Best Defense

Thomas E. Ricks' daily take on national security.

Who speaks for the war in Afghanistan?

It is striking to me how little President Obama says about the war in Afghanistan. The situation reminds me a bit of Iraq late in President Bush’s term. Bush had no credibility on the issue, so had to rely on General Petraeus to become the face and voice of the war. It wasn’t fair to ...

Chip Somodevilla/Getty Images
Chip Somodevilla/Getty Images
Chip Somodevilla/Getty Images

It is striking to me how little President Obama says about the war in Afghanistan.

The situation reminds me a bit of Iraq late in President Bush's term. Bush had no credibility on the issue, so had to rely on General Petraeus to become the face and voice of the war. It wasn't fair to Petraeus, maybe, but someone had to do it, and Petraeus did, most notably in the September 2007 Senate hearings that effectively quashed congressional sentiment for a quick withdrawal.

But that isn't the problem now. I think Obama has a good deal of credibility on foreign policy and national security issues, perhaps more than any Democratic president since FDR (although the extraordinary narrowness of the backgrounds of Obama's White House national security team continues to worry me -- basically they are Hill rats and political hacks). Maybe there just isn't that much to say about the war. But I think there is.

It is striking to me how little President Obama says about the war in Afghanistan.

The situation reminds me a bit of Iraq late in President Bush’s term. Bush had no credibility on the issue, so had to rely on General Petraeus to become the face and voice of the war. It wasn’t fair to Petraeus, maybe, but someone had to do it, and Petraeus did, most notably in the September 2007 Senate hearings that effectively quashed congressional sentiment for a quick withdrawal.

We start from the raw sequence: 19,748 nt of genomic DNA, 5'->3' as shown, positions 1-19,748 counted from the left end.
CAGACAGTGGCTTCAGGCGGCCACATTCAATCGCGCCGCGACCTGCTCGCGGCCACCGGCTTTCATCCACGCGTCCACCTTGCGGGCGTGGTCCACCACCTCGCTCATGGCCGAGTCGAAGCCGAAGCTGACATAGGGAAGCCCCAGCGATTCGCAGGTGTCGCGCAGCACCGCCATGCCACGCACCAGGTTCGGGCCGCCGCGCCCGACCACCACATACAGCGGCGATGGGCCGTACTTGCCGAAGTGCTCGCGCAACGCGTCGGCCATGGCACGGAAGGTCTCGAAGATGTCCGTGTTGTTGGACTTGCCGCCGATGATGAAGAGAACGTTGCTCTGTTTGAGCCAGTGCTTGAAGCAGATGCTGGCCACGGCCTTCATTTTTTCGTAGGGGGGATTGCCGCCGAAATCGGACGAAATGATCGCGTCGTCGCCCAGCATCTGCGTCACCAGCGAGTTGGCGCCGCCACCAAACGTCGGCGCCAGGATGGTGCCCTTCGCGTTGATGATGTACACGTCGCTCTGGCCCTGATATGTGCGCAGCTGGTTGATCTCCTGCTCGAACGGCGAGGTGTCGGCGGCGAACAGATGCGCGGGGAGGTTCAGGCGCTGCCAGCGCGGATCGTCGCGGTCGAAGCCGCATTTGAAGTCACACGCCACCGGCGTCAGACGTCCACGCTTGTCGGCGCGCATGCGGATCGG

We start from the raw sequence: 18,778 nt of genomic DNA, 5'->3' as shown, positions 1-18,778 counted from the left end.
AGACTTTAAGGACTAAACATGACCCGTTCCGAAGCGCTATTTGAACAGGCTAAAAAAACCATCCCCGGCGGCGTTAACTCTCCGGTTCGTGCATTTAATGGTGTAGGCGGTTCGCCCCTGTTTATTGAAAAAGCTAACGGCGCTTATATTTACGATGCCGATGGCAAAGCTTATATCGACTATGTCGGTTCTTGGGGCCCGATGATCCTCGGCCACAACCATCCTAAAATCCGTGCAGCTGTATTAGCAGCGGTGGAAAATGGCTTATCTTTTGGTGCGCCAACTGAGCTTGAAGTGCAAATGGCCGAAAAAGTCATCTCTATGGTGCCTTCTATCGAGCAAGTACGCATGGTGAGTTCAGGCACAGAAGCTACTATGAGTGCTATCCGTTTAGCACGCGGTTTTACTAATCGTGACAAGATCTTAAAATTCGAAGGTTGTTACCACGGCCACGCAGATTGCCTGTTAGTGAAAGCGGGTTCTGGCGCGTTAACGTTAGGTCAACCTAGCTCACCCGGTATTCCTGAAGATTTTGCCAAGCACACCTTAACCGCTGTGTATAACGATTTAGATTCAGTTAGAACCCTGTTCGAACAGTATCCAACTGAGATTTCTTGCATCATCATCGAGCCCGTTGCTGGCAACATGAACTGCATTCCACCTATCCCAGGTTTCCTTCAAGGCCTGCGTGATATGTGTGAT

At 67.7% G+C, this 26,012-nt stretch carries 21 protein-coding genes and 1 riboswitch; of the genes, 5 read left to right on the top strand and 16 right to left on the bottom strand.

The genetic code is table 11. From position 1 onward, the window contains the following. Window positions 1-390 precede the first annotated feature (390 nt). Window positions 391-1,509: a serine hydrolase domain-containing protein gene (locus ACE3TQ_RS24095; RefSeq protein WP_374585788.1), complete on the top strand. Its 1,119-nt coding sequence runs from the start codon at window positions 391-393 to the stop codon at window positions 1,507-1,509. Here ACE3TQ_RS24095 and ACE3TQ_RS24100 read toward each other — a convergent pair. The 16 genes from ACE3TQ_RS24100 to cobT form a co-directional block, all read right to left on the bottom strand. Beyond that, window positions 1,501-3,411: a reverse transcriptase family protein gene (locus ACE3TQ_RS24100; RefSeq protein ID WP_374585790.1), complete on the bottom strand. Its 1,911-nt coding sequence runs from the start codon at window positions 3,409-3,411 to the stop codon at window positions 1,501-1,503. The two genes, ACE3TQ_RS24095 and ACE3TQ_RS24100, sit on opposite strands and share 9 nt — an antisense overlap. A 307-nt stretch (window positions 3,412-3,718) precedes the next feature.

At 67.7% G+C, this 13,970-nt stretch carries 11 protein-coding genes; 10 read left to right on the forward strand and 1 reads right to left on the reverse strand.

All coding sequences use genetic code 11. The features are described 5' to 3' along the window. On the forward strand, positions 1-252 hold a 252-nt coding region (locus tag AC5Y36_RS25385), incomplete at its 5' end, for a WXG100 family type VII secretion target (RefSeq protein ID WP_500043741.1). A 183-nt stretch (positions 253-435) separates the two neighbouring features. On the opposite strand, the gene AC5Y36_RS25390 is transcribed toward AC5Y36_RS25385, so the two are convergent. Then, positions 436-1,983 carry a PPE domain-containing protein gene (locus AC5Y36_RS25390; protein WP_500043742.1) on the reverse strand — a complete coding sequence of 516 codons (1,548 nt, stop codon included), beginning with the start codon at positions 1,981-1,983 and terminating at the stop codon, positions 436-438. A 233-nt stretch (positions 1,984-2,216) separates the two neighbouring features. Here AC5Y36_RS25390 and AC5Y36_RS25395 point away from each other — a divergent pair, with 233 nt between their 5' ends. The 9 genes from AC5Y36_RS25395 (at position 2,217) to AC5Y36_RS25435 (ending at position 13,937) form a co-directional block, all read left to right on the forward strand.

But that isn’t the problem now. I think Obama has a good deal of credibility on foreign policy and national security issues, perhaps more than any Democratic president since FDR (although the extraordinary narrowness of the backgrounds of Obama’s White House national security team continues to worry me — basically they are Hill rats and political hacks). Maybe there just isn’t that much to say about the war. But I think there is.

If the Petraeus parallel held, either General Mattis (the Centcom commander) or General Allen (the commander in Afghanistan) would step in. But Mattis apparently has been muzzled by President Obama, and Allen still seems to be getting accustomed to the white-hot glare of global publicity. I actually think the gag on Mattis is a mistake — the American people like straight talk, even if it doesn’t play well in Washington.

Thomas E. Ricks covered the U.S. military from 1991 to 2008 for the Wall Street Journal and then the Washington Post. He can be reached at ricksblogcomment@gmail.com. Twitter: @tomricks1

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